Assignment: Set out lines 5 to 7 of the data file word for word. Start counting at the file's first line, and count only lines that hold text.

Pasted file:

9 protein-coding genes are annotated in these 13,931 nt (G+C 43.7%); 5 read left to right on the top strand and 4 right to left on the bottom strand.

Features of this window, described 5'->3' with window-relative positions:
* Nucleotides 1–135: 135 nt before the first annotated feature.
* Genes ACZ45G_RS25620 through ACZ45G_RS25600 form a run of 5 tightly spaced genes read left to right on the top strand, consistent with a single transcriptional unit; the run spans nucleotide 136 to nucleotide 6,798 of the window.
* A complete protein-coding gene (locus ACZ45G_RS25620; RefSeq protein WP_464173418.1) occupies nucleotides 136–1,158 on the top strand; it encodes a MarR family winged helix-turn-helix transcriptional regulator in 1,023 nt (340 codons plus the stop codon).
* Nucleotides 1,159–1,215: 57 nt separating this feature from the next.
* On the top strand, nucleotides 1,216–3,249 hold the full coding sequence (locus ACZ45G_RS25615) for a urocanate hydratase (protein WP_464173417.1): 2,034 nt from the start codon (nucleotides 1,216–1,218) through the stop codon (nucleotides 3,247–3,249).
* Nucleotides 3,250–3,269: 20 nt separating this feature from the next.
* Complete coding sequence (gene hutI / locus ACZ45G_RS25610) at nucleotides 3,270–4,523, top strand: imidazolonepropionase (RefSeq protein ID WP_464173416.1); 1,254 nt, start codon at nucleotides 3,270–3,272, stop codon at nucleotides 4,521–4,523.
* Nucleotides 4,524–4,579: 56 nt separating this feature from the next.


* A complete protein-coding gene (locus ACZ45G_RS25620; RefSeq protein WP_464173418.1) occupies nucleotides 136–1,158 on the top strand; it encodes a MarR family winged helix-turn-helix transcriptional regulator in 1,023 nt (340 codons plus the stop codon).
* Nucleotides 1,159–1,215: 57 nt separating this feature from the next.
* On the top strand, nucleotides 1,216–3,249 hold the full coding sequence (locus ACZ45G_RS25615) for a urocanate hydratase (protein WP_464173417.1): 2,034 nt from the start codon (nucleotides 1,216–1,218) through the stop codon (nucleotides 3,247–3,249).